Sometime soon I'll probably have a beer or something and that'll be okay. Eventually I have to consider if I really want to keep sacrificing sensitivity to subtlety for the chance to disconnect. In the meantime, I'll balance bar time with beets. It's the least I can do for you, Liver.

Sunday, April 3, 2011

XXX

A couple of weeks ago I read an op-ed piece in the New York Times discussing recent research which concluded that it is mentally/emotionally healthier for people to be in stable, committed relationships (women in particular, but men, too). The author didn't take a moralistic, wait-until-marriage stand point- he just reported the information and suggested that perhaps we would be better off if we stopped being, well, slutty (my word, not his). It got me thinking about and reframing the way I view my own sexual history.

You know how guys sometimes inaccurately inflate their number of sexual partners? I used to do the same thing. Having gone through my later adolescence watching Sex in The City, I was embarrassed by how little experience I had. I felt like I was missing some key component of adulthood by not having a lot of partners, so I counted higher than was true. Over the handful of years between losing my virginity and my first adult relationship, I did a fair amount of fooling around, but I had neither the confidence nor the wherewithal to get laid. For some women, faltering self-esteem is the ticket to promiscuity but it didn't work that way for me. I just didn't...get it. And for a long time I was really bothered by that, so I lied about it.

Then something shifted. I gained actual sexual experience and was able to let go of all the pretend conquests. When I got into my Kundalini Yoga teacher training, I got a whole new perspective on the decision that I had inadvertently made to take few partners. The tradition teaches that every sexual partner we have leaves an imprint on our aura, and that this imprint lasts for a woman's whole lifetime unless she does specific meditations to clear it. I really resented the auric imprint thing for a while- it felt like some repressive, patriarchal, control bullshit. And then I went through the painstaking process of clearing my aura and I became aware of what happens energetically in a relationship. There is an exchange, esoterically and very literally, and it can come with consequences from the mildly irritating to the very (baby!) serious (HIV!). We should probably use some discernment when picking bed mates. I like to quote Clueless' Cher in moments like these: "You see how picky I am about my shoes, and they only go on my feet."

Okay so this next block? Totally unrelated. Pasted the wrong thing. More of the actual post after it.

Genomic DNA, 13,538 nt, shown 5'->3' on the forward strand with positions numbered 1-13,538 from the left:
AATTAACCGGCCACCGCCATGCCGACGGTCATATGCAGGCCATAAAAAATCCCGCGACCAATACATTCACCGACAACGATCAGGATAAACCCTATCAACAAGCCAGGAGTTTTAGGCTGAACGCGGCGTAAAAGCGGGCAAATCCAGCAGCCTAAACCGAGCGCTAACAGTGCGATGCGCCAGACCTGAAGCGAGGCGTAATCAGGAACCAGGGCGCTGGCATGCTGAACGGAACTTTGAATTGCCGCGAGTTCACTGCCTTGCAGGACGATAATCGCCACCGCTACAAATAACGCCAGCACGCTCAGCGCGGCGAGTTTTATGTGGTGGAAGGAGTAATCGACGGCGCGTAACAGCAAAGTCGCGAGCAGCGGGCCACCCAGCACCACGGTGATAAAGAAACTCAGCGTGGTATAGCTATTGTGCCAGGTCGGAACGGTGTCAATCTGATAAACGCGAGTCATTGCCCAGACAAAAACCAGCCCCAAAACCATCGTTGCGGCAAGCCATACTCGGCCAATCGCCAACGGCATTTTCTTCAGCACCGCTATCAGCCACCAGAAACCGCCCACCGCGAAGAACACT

Which brings me to the present. Now, with some good practice under my belt and much more self-confidence, I'm poised to get out there and rack up my numbers. In the last year I had a sort of sexy awakening, finally figuring out how to get laid after years of pretending. It's been fun and part of me would like to be able to carry on this way, however this comes into direct conflict with my spiritual self. It's a special thing to connect with someone through having sex with them, but, for me, even incredible sex is lacking without love and actual intimacy. And even if the encounter felt intimate, not being honored or taken care of later by the person you've chosen to let so close kind of sours the experience.